At the end of May 2011, President Obama
stepped away from a long-standing US policy and recognized the necessity for Israel
to accept pre-1967 borders as a condition for peace with the Palestinian Authority.
Centered on a quasi-dogmatic view of the region, the idea evokes a basic misconception that has been jeopardizing the already feeble chances for durable peace and security both for Israel and the Palestinians.
When addressing the issue of the territorial changes that followed the 1967 war, it has now become common knowledge for Western and Arab decision-making circles that the most moderate position available is the one offering a two-state solution broadly defined by the borders Israel had with Arab states prior to the Six Day War.
This theoretical situation offers a major insight into the fallacy crippling peace-oriented groups and pro-Palestinians activists. In reality, never as in the period between 1948 and 1967 were the Palestinians in Gaza, Judea and Samaria under a more overt and transparent military rule by foreign powers. Prior to 1967, Arab populations living in those areas did not see their aspirations of self-administration addressed and the notion of a separate state for the Palestinians was merely utilized to negate the existence of a Jewish State.
If the basic idea for Nasser or King Hussein of Jordan was to "drive the Jews to the sea," their personal intentions were linked to the glory with which such an event would provide them. The ultimate defeat of pan-Arab nationalism left the Palestinians as shattered as their previous protectors since, deprived of the relative safety of Arab-controlled safe havens, they no longer had the impunity to prepare terrorist operations.
The logical question that arises from such considerations is why the notion of "1967 borders" has become so sacred in the political discourse of international organizations, pressure groups and militant groups?
Beyond the simple control of land, the call for returning to the "1967 borders" may be read as an implicit way of negating reality by those who have not been favored by it.
While Arab states denounce the Israeli military presence in Gaza,
Judea and Samaria, little is mentioned about their persistent military occupation of these territories for two decades. The underlying reason originates from the fact that Western commentators have bought into the 'Arab solidarity' argument, which in some twisted logic would consider the perpetrator of an injustice less of a criminal if both the criminal and the victim were Arabs in the process of fighting a non-Arab power.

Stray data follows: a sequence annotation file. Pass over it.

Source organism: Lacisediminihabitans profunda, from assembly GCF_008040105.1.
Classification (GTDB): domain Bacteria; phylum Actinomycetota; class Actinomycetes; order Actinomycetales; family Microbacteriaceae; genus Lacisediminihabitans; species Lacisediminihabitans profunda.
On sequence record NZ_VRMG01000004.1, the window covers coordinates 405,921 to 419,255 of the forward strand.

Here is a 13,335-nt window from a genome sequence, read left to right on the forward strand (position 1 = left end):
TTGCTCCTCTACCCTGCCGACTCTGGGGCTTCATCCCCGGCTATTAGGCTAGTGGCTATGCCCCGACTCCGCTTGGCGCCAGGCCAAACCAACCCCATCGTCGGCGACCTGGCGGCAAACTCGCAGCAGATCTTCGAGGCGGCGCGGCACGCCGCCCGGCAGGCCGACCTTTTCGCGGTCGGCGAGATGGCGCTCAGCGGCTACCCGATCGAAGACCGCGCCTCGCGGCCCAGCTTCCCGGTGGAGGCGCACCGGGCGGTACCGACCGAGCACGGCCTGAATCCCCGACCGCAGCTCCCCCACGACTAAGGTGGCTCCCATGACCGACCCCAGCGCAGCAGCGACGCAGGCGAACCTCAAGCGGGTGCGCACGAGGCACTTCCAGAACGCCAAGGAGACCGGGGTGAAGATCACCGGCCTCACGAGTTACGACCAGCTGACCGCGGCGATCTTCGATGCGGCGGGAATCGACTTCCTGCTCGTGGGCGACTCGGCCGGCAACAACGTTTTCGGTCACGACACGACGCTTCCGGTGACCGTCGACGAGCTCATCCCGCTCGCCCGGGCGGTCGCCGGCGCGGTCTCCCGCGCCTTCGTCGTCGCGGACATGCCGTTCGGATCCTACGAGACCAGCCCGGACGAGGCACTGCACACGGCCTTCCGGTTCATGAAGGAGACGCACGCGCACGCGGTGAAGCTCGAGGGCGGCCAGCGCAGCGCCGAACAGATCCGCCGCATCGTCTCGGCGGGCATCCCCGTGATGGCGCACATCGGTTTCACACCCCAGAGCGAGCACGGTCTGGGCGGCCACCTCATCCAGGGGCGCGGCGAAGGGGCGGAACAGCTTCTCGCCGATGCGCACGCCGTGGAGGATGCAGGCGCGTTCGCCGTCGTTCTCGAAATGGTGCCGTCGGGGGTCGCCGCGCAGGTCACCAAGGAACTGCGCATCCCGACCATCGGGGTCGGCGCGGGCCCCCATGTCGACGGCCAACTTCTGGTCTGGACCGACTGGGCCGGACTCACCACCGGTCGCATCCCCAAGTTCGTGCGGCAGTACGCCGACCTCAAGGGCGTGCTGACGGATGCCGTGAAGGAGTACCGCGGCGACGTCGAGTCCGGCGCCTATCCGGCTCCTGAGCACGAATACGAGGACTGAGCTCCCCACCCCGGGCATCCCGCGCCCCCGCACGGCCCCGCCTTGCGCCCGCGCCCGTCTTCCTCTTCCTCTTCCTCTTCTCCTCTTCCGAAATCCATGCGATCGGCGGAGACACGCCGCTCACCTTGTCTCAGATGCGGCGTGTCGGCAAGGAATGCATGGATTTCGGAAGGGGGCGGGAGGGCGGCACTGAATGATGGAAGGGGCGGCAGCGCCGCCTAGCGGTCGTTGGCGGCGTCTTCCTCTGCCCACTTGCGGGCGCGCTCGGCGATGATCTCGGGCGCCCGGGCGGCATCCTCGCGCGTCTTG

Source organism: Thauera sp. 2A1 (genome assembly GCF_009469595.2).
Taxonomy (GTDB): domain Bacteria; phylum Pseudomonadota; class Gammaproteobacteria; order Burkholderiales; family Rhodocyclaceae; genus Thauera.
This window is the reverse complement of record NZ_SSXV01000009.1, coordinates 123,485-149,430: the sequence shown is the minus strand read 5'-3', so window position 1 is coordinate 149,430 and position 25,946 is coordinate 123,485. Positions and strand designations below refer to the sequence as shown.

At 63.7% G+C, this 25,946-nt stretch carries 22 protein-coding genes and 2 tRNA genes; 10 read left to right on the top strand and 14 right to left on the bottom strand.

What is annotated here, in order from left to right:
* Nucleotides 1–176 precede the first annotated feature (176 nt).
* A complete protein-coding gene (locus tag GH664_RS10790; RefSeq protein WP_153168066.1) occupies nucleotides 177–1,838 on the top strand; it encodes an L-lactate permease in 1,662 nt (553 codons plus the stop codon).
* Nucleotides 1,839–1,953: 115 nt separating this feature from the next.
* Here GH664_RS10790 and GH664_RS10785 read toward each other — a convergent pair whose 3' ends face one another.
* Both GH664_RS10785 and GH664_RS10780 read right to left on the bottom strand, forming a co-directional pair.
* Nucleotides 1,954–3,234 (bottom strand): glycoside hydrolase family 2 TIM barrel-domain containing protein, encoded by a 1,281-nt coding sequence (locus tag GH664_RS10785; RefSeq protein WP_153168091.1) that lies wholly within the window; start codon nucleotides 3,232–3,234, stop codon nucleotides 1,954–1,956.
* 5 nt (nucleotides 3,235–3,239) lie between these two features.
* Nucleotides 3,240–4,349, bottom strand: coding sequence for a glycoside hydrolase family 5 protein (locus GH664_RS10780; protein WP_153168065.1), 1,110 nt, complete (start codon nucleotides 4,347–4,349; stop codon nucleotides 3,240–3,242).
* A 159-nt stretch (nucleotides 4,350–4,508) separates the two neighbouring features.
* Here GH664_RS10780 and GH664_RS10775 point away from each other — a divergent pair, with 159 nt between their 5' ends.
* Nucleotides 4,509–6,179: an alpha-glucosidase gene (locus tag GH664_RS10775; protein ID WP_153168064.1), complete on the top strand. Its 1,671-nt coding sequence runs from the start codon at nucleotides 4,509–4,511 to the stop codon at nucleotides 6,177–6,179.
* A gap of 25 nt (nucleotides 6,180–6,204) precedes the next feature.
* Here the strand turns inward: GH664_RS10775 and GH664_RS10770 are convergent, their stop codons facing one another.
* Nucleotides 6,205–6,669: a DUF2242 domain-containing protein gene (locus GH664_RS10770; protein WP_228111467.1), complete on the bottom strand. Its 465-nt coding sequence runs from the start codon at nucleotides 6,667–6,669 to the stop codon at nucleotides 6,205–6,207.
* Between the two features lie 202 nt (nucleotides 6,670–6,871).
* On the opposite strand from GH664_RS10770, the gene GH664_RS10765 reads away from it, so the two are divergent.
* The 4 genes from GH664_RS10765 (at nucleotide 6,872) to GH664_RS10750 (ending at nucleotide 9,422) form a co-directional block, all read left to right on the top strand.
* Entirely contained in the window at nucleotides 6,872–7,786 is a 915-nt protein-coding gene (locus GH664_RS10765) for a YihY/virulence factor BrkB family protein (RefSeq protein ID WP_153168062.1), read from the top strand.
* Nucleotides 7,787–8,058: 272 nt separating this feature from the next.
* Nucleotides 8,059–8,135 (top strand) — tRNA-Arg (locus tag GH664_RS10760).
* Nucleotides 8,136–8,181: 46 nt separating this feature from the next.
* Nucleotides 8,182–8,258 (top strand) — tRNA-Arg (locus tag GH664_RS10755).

The different calls from Arab states to go back to the 1967 demarcation lines highlight their relative willingness to at least recognize the existence of Israel as a Jewish
state, yet depriving the region of the basic tool for attaining peace: The common assurance of security. In fact, "1967 borders" embody the collective Arab ethos of the period during which the sovereignty and security of the State of Israel could be put in danger. The years prior to 1967 represent an era during which Arab States, not the Palestinians, were at the heart of the war against Israel. As a result, the defeat also meant the beginning of a cycle in which states would solely be sponsors of terrorist organizations, thus no longer being in the spotlight.
For the Palestinians, the 1967 defeat meant what may be considered as an entry into adulthood. They lost the ability to use the territory they claim as "theirs" under the protection assured by the presence of powerful armies, thus also losing the opportunity to wage terrorist attacks. Consequently, calling for the return to these borders is an effective strategy the Palestinian leadership chooses to follow while trying to bypass historical realities and omit two decades of military defeats.
The real puzzle is then why international organizations, Western governments and pressure groups are so easily seduced by an idea that lacks any meaningful rationale. Similarly to 1948, in 1967 the borders between Arab states and Israel were not recognized as an official start for a two-state solution, as it was revealed in the notorious Khartoum resolution of 1967. The reality on the ground is that Palestinian factions do revert to previously rejected positions as soon as the situation is no longer in their relative favor.
The notion of "1967 borders" should be argued against, not only in the light of the arguments brought up by political parties and security experts but because it stems from a discourse clearly divergent from peace.
Enduring peace and stability can only be achieved by a clear recognition of the events that took place in the past and of the concrete situation unfolding at present, notably the Palestinians’ unwillingness to enter negotiations based on shared interests.
By supporting the concept of "1967 borders" the international community reverts back to a period in which Arab powers established military occupation in Gaza, Judea and Samaria while waging and supporting terror attacks on Israel, a fallacy drastically undermining peace-oriented efforts.
Riccardo Dugulin holds a Master degree from the Paris School of International Affairs (Sciences Po) and is specialized in International Security. He is currently working in Paris for a Medical and Security Assistance company. He has worked for a number of leading think tanks in Washington DC, Dubai and Beirut. Personal website: www.riccardodugulin.com